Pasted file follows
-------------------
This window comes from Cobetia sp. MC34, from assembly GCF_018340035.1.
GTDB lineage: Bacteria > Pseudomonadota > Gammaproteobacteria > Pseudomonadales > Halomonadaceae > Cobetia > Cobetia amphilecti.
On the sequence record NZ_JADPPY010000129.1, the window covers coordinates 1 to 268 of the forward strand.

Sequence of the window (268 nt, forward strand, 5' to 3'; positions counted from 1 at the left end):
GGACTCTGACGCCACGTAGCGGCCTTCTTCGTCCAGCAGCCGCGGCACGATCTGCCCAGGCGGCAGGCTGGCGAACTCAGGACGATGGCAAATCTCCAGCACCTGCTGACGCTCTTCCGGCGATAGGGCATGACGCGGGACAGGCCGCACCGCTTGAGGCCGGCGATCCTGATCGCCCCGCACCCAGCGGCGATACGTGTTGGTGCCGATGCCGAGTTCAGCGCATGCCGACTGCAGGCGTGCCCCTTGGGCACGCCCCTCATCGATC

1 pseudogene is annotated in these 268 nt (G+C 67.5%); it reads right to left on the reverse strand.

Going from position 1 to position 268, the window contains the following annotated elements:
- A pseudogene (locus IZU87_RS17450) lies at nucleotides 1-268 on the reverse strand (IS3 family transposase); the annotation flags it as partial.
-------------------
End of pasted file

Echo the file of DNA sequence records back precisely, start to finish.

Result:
This window comes from Cobetia sp. MC34, from assembly GCF_018340035.1.
GTDB lineage: Bacteria > Pseudomonadota > Gammaproteobacteria > Pseudomonadales > Halomonadaceae > Cobetia > Cobetia amphilecti.
On the sequence record NZ_JADPPY010000129.1, the window covers coordinates 1 to 268 of the forward strand.

Sequence of the window (268 nt, forward strand, 5' to 3'; positions counted from 1 at the left end):
GGACTCTGACGCCACGTAGCGGCCTTCTTCGTCCAGCAGCCGCGGCACGATCTGCCCAGGCGGCAGGCTGGCGAACTCAGGACGATGGCAAATCTCCAGCACCTGCTGACGCTCTTCCGGCGATAGGGCATGACGCGGGACAGGCCGCACCGCTTGAGGCCGGCGATCCTGATCGCCCCGCACCCAGCGGCGATACGTGTTGGTGCCGATGCCGAGTTCAGCGCATGCCGACTGCAGGCGTGCCCCTTGGGCACGCCCCTCATCGATC

1 pseudogene is annotated in these 268 nt (G+C 67.5%); it reads right to left on the reverse strand.

Going from position 1 to position 268, the window contains the following annotated elements:
- A pseudogene (locus IZU87_RS17450) lies at nucleotides 1-268 on the reverse strand (IS3 family transposase); the annotation flags it as partial.